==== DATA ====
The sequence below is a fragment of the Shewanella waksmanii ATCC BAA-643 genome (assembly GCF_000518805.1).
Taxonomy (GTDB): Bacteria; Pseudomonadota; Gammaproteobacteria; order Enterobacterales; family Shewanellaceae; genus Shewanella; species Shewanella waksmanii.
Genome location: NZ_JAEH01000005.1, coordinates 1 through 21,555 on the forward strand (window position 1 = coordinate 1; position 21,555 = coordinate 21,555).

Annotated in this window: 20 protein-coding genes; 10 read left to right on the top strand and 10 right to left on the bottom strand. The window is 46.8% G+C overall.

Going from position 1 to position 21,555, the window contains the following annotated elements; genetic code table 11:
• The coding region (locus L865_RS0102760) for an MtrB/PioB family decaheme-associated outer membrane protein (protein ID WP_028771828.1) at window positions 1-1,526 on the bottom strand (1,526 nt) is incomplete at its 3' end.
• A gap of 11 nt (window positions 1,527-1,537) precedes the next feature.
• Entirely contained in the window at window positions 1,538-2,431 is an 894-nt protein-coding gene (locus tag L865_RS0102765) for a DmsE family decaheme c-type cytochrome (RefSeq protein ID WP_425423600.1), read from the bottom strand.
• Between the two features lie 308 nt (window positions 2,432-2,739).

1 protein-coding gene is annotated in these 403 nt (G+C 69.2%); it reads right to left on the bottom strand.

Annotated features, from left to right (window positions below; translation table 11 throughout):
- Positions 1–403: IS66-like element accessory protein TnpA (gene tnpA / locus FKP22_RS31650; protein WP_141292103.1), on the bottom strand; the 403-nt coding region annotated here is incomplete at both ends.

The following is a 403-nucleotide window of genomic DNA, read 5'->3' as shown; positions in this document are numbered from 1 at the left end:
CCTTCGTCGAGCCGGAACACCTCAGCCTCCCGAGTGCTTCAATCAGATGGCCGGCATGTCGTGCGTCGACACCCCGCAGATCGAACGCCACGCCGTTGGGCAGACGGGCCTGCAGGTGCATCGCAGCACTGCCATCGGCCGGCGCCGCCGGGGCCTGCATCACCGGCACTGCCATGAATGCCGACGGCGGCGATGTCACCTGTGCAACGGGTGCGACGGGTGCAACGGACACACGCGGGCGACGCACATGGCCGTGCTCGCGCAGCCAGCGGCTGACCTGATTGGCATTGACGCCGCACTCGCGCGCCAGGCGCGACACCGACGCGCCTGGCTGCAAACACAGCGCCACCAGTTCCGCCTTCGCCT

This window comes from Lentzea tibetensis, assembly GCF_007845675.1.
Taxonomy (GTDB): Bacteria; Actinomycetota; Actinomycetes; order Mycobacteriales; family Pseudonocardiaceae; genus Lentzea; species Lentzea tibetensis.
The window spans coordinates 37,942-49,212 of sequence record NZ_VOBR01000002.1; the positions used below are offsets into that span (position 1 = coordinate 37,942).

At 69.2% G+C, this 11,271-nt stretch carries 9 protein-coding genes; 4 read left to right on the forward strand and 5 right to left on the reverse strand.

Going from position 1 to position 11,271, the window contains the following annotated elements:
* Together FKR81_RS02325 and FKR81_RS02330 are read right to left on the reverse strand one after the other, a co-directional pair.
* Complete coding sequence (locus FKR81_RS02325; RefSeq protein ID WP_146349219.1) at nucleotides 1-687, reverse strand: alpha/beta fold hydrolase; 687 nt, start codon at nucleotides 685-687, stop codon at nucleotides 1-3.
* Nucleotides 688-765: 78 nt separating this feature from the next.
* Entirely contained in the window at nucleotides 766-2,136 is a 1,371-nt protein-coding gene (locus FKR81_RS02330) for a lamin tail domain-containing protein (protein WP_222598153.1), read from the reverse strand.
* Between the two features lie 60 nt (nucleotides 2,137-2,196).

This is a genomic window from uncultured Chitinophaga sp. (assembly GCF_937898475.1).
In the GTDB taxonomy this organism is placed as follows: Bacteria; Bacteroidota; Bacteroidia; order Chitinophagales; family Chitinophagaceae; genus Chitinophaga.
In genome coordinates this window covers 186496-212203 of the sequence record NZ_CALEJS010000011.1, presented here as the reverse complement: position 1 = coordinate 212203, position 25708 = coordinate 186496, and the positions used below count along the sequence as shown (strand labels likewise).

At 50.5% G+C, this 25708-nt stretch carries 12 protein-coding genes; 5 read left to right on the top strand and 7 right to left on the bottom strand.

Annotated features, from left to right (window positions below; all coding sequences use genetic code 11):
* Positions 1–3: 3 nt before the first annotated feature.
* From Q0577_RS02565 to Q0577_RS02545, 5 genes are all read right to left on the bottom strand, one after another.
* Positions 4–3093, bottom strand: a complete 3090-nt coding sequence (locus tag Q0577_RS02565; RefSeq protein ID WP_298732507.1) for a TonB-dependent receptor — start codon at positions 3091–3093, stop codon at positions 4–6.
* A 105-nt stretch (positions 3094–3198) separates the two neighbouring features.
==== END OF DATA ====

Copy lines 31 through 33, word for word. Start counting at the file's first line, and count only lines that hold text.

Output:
* From Q0577_RS02565 to Q0577_RS02545, 5 genes are all read right to left on the bottom strand, one after another.
* Positions 4–3093, bottom strand: a complete 3090-nt coding sequence (locus tag Q0577_RS02565; RefSeq protein ID WP_298732507.1) for a TonB-dependent receptor — start codon at positions 3091–3093, stop codon at positions 4–6.
* A 105-nt stretch (positions 3094–3198) separates the two neighbouring features.